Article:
(c) for the purpose of enabling the duty imposed by section 89(1)(a) or (2) of the Environmental Protection Act 1990 (litter clearing and cleaning) to be discharged,
the authority may by order restrict or prohibit temporarily the use of that road, or of any part of it, by vehicles, or vehicles of any class, or by pedestrians, to such extent and subject to such conditions or exceptions as they may consider necessary.”
Of course, it is understandable that officers in LB Hackney are reluctant to use the legislation since it has not been used in this context (a pandemic which requires social distancing) before. However, looking at section 14, it is difficult to understand how Hackney came to its opinion, and that there is not a danger to the public arising from the need for pedestrians to keep 2m apart on pavements that are usually narrower than this.
We ask local authorities to consider three relevant questions:
Is there any relevant case work?
The closest we can find relates, not to section 14 of the 1984 Act but to section 122. This is the case of Trail Riders Fellowship vs Hampshire County Council in 2019, where similar principles apply, namely that in imposing a temporary restriction or prohibition, the traffic authority should look at factors such as the number of pedestrians, the width of the pavement, the volume of traffic and the danger to pedestrians. Thus, it could be deemed unreasonable to close the Euston Road, but not a street which is not a key part of the traffic network and full of pedestrians doing essential shopping. It looks to us (though we are not lawyers) that an authority might reasonably make such an order. The Court summarised:
It may be helpful to summarise the approach which should be adopted by traffic authorities in considering whether to make a TRO:- 1) the decision-maker should have in mind the duty (as set out in section 122(1) of the 1984 Act) to secure the expeditious, convenient and safe movement of vehicular and other traffic (including pedestrians) so far as practicable; 2) the decision-maker should then have regard to factors which may point in favour of imposing a restriction on that movement; such factors will include the effect of such movement on the amenities of the locality and any other matters appearing to be relevant which will include all the factors mentioned in section 1 of the 1984 Act as being expedient in deciding whether a TRO should be made; and 3) the decision-maker should then balance the various considerations and come to the appropriate decision. As I have already said, this is not a particularly difficult or complicated exercise nor should it be.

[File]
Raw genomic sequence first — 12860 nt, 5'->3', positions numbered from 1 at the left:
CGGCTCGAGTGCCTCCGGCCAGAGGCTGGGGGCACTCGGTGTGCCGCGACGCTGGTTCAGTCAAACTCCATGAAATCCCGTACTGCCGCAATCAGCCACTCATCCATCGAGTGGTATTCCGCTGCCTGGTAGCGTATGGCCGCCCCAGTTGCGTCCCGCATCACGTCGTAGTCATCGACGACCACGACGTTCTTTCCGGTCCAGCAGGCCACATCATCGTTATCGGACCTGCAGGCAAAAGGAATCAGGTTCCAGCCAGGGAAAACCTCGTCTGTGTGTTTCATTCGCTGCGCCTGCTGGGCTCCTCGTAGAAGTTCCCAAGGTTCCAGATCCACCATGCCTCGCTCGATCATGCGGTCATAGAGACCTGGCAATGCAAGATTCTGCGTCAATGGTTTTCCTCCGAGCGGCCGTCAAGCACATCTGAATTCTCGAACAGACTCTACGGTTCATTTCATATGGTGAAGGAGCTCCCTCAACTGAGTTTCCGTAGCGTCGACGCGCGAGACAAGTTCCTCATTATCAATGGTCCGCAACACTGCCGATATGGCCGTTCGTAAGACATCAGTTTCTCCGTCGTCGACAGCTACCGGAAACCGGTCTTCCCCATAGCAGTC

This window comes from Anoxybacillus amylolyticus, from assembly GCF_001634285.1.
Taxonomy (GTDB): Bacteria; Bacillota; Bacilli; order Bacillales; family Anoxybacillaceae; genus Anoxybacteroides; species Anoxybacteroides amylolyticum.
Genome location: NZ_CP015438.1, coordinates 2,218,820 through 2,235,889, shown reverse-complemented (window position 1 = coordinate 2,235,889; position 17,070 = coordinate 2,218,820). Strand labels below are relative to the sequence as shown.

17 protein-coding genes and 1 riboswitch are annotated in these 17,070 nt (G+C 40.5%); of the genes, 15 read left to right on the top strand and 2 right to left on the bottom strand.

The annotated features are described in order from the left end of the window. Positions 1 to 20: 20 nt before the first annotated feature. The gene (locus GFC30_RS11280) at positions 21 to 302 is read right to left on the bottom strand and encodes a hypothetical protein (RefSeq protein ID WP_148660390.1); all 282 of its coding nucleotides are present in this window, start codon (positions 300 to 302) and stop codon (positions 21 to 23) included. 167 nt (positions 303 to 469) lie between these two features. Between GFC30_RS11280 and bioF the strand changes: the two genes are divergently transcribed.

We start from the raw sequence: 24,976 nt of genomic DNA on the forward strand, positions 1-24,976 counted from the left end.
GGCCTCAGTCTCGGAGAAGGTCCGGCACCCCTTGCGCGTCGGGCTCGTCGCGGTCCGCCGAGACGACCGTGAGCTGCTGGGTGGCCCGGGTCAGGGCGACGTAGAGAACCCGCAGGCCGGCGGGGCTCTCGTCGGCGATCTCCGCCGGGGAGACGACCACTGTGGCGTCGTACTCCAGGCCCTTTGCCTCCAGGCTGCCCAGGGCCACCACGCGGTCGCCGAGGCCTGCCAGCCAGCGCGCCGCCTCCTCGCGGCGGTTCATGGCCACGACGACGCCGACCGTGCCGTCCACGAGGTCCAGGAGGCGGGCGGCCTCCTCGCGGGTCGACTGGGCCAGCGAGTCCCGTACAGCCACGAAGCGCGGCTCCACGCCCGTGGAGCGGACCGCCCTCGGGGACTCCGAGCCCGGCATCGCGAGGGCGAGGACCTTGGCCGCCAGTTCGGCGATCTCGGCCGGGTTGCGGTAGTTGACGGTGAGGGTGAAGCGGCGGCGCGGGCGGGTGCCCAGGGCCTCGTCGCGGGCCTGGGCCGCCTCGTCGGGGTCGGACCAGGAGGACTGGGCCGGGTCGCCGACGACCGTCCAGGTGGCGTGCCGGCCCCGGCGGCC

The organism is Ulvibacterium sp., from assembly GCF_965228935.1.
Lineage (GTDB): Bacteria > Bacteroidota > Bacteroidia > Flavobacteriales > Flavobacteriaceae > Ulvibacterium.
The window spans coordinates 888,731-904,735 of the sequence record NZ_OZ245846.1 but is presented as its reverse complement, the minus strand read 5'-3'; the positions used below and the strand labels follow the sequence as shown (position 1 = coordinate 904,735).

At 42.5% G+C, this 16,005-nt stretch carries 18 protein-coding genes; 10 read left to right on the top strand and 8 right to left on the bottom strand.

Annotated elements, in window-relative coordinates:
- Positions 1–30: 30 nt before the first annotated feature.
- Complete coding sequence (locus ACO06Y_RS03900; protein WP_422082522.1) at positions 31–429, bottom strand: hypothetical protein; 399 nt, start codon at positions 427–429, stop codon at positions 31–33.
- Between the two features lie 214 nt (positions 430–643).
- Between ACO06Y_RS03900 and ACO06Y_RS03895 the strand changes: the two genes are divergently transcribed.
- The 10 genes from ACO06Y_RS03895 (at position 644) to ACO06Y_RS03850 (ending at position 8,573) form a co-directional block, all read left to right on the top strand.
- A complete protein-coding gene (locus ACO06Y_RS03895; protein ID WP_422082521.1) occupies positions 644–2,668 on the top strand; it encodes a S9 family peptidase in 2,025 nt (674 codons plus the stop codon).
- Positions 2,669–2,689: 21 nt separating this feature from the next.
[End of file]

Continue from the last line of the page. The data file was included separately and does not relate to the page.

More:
Who might challenge the authority?
a. A resident or a company located in the street subject to the restriction – but this could be addressed by permitting access only. b. A motoring group – which would probably be unwise for them from a public relations perspective.
What would be the consequences if they were challenged?